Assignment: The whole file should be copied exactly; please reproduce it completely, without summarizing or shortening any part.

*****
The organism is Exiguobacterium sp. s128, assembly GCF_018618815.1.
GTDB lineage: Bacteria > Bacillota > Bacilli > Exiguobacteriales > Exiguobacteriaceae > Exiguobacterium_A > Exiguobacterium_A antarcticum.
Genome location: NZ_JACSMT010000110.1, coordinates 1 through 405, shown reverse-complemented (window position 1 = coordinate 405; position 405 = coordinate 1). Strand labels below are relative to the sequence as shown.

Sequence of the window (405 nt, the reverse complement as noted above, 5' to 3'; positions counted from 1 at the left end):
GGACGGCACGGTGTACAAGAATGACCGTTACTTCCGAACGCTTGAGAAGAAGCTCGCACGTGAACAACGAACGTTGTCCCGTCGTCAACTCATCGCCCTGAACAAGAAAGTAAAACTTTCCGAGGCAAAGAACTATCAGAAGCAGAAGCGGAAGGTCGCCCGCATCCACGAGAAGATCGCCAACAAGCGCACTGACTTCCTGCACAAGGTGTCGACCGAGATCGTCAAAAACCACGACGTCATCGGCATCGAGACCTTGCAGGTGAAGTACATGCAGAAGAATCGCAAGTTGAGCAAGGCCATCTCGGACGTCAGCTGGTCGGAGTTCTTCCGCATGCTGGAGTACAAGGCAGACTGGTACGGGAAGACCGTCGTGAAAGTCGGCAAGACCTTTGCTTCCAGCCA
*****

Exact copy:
The organism is Exiguobacterium sp. s128, assembly GCF_018618815.1.
GTDB lineage: Bacteria > Bacillota > Bacilli > Exiguobacteriales > Exiguobacteriaceae > Exiguobacterium_A > Exiguobacterium_A antarcticum.
Genome location: NZ_JACSMT010000110.1, coordinates 1 through 405, shown reverse-complemented (window position 1 = coordinate 405; position 405 = coordinate 1). Strand labels below are relative to the sequence as shown.

Sequence of the window (405 nt, the reverse complement as noted above, 5' to 3'; positions counted from 1 at the left end):
GGACGGCACGGTGTACAAGAATGACCGTTACTTCCGAACGCTTGAGAAGAAGCTCGCACGTGAACAACGAACGTTGTCCCGTCGTCAACTCATCGCCCTGAACAAGAAAGTAAAACTTTCCGAGGCAAAGAACTATCAGAAGCAGAAGCGGAAGGTCGCCCGCATCCACGAGAAGATCGCCAACAAGCGCACTGACTTCCTGCACAAGGTGTCGACCGAGATCGTCAAAAACCACGACGTCATCGGCATCGAGACCTTGCAGGTGAAGTACATGCAGAAGAATCGCAAGTTGAGCAAGGCCATCTCGGACGTCAGCTGGTCGGAGTTCTTCCGCATGCTGGAGTACAAGGCAGACTGGTACGGGAAGACCGTCGTGAAAGTCGGCAAGACCTTTGCTTCCAGCCA